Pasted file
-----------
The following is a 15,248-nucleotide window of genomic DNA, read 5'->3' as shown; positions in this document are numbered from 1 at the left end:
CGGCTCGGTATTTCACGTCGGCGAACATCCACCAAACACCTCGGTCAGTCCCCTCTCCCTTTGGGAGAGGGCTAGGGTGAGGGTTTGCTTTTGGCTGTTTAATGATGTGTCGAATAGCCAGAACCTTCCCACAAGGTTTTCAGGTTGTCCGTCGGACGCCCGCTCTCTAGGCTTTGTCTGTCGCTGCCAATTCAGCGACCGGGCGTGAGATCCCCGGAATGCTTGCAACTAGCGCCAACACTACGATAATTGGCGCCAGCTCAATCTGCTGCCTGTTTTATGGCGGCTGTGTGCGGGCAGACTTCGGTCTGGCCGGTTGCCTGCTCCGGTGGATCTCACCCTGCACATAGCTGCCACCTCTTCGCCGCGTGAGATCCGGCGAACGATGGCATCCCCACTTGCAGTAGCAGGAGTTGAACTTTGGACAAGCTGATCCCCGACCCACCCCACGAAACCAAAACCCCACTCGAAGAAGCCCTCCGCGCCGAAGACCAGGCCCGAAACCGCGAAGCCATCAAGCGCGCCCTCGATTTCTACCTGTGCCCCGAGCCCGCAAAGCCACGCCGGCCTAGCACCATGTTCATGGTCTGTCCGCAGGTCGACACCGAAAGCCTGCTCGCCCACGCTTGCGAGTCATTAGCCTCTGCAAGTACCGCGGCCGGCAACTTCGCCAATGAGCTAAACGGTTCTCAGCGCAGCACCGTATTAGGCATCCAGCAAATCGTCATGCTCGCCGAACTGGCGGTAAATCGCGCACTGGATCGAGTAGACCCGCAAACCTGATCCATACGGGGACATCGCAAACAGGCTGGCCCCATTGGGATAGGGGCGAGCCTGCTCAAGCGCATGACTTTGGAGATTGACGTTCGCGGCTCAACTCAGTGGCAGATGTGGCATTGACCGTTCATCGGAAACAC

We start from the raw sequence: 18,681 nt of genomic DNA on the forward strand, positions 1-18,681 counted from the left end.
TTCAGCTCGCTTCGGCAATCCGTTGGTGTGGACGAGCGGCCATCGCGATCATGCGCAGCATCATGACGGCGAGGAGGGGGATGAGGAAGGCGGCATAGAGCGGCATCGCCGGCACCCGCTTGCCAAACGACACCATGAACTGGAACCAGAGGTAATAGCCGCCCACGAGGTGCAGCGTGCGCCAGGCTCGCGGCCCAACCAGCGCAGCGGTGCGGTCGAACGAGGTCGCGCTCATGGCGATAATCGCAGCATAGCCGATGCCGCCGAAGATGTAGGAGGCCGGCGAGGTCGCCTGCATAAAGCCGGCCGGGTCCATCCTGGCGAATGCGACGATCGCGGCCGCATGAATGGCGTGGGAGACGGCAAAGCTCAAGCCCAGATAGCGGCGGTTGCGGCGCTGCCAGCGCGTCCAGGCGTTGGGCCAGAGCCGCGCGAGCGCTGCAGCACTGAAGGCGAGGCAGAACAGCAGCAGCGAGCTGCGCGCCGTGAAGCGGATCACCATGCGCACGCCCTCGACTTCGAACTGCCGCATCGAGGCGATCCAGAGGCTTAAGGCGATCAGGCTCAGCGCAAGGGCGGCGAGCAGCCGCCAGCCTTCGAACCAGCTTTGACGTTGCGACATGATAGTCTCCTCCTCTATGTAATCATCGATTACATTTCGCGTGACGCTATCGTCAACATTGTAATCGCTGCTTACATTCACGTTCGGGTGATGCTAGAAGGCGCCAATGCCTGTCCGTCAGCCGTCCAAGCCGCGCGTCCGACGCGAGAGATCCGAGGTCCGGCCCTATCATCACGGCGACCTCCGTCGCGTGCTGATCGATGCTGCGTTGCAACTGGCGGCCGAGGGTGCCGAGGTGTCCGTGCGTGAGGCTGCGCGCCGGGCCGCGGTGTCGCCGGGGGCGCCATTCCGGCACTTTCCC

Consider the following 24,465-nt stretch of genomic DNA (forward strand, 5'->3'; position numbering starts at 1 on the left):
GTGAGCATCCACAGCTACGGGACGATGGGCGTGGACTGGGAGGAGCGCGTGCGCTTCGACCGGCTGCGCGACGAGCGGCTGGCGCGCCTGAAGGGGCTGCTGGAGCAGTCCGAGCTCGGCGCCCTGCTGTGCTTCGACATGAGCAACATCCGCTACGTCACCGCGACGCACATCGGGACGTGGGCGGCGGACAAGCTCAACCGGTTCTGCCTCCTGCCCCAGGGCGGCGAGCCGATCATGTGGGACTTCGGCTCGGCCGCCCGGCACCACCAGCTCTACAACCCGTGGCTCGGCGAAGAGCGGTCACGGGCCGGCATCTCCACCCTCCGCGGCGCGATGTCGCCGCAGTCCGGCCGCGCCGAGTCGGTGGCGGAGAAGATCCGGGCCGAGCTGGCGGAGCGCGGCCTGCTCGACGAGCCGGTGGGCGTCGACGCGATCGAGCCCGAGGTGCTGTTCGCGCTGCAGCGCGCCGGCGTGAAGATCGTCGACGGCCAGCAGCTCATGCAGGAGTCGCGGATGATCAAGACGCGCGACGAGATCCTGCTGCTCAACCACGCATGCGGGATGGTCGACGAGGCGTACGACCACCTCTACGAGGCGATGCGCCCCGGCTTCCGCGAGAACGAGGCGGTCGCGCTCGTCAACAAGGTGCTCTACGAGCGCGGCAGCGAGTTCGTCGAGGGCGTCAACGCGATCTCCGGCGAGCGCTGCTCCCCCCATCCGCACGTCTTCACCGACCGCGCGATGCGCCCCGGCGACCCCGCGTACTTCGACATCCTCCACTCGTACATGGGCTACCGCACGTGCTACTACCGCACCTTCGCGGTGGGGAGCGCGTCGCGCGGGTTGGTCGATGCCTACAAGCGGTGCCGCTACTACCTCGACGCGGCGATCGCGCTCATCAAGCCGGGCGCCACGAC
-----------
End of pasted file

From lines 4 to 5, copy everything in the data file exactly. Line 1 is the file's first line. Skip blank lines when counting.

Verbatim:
TTCAGCTCGCTTCGGCAATCCGTTGGTGTGGACGAGCGGCCATCGCGATCATGCGCAGCATCATGACGGCGAGGAGGGGGATGAGGAAGGCGGCATAGAGCGGCATCGCCGGCACCCGCTTGCCAAACGACACCATGAACTGGAACCAGAGGTAATAGCCGCCCACGAGGTGCAGCGTGCGCCAGGCTCGCGGCCCAACCAGCGCAGCGGTGCGGTCGAACGAGGTCGCGCTCATGGCGATAATCGCAGCATAGCCGATGCCGCCGAAGATGTAGGAGGCCGGCGAGGTCGCCTGCATAAAGCCGGCCGGGTCCATCCTGGCGAATGCGACGATCGCGGCCGCATGAATGGCGTGGGAGACGGCAAAGCTCAAGCCCAGATAGCGGCGGTTGCGGCGCTGCCAGCGCGTCCAGGCGTTGGGCCAGAGCCGCGCGAGCGCTGCAGCACTGAAGGCGAGGCAGAACAGCAGCAGCGAGCTGCGCGCCGTGAAGCGGATCACCATGCGCACGCCCTCGACTTCGAACTGCCGCATCGAGGCGATCCAGAGGCTTAAGGCGATCAGGCTCAGCGCAAGGGCGGCGAGCAGCCGCCAGCCTTCGAACCAGCTTTGACGTTGCGACATGATAGTCTCCTCCTCTATGTAATCATCGATTACATTTCGCGTGACGCTATCGTCAACATTGTAATCGCTGCTTACATTCACGTTCGGGTGATGCTAGAAGGCGCCAATGCCTGTCCGTCAGCCGTCCAAGCCGCGCGTCCGACGCGAGAGATCCGAGGTCCGGCCCTATCATCACGGCGACCTCCGTCGCGTGCTGATCGATGCTGCGTTGCAACTGGCGGCCGAGGGTGCCGAGGTGTCCGTGCGTGAGGCTGCGCGCCGGGCCGCGGTGTCGCCGGGGGCGCCATTCCGGCACTTTCCC

Consider the following 24,465-nt stretch of genomic DNA (forward strand, 5'->3'; position numbering starts at 1 on the left):